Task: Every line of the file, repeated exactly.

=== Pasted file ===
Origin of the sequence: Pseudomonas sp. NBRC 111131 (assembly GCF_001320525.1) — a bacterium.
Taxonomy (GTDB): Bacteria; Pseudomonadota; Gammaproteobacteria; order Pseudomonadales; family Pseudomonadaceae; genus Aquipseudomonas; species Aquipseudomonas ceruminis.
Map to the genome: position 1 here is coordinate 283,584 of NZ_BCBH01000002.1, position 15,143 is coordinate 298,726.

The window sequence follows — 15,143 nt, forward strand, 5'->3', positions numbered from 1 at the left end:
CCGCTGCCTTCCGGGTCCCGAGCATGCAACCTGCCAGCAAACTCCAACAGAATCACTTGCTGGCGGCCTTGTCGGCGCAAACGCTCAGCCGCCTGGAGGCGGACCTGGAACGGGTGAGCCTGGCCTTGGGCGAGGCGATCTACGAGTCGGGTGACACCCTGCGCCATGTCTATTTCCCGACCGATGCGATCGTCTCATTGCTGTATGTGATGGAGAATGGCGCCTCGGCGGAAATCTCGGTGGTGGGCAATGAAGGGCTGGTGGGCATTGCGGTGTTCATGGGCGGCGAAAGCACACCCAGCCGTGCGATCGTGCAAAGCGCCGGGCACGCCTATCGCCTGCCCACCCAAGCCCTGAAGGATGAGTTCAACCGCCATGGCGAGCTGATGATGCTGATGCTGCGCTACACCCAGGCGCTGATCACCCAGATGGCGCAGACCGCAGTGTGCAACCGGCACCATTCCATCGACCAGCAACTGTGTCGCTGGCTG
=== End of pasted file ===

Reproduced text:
Origin of the sequence: Pseudomonas sp. NBRC 111131 (assembly GCF_001320525.1) — a bacterium.
Taxonomy (GTDB): Bacteria; Pseudomonadota; Gammaproteobacteria; order Pseudomonadales; family Pseudomonadaceae; genus Aquipseudomonas; species Aquipseudomonas ceruminis.
Map to the genome: position 1 here is coordinate 283,584 of NZ_BCBH01000002.1, position 15,143 is coordinate 298,726.

The window sequence follows — 15,143 nt, forward strand, 5'->3', positions numbered from 1 at the left end:
CCGCTGCCTTCCGGGTCCCGAGCATGCAACCTGCCAGCAAACTCCAACAGAATCACTTGCTGGCGGCCTTGTCGGCGCAAACGCTCAGCCGCCTGGAGGCGGACCTGGAACGGGTGAGCCTGGCCTTGGGCGAGGCGATCTACGAGTCGGGTGACACCCTGCGCCATGTCTATTTCCCGACCGATGCGATCGTCTCATTGCTGTATGTGATGGAGAATGGCGCCTCGGCGGAAATCTCGGTGGTGGGCAATGAAGGGCTGGTGGGCATTGCGGTGTTCATGGGCGGCGAAAGCACACCCAGCCGTGCGATCGTGCAAAGCGCCGGGCACGCCTATCGCCTGCCCACCCAAGCCCTGAAGGATGAGTTCAACCGCCATGGCGAGCTGATGATGCTGATGCTGCGCTACACCCAGGCGCTGATCACCCAGATGGCGCAGACCGCAGTGTGCAACCGGCACCATTCCATCGACCAGCAACTGTGTCGCTGGCTG